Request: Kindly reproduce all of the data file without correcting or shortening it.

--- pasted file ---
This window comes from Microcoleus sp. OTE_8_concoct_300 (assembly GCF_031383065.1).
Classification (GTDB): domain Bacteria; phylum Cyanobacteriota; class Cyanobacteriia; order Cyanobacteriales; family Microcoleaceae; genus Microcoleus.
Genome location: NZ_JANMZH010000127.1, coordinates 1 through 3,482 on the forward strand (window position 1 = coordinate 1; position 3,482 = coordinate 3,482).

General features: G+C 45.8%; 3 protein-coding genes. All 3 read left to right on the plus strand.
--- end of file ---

This window comes from Microcoleus sp. OTE_8_concoct_300 (assembly GCF_031383065.1).
Classification (GTDB): domain Bacteria; phylum Cyanobacteriota; class Cyanobacteriia; order Cyanobacteriales; family Microcoleaceae; genus Microcoleus.
Genome location: NZ_JANMZH010000127.1, coordinates 1 through 3,482 on the forward strand (window position 1 = coordinate 1; position 3,482 = coordinate 3,482).

General features: G+C 45.8%; 3 protein-coding genes. All 3 read left to right on the plus strand.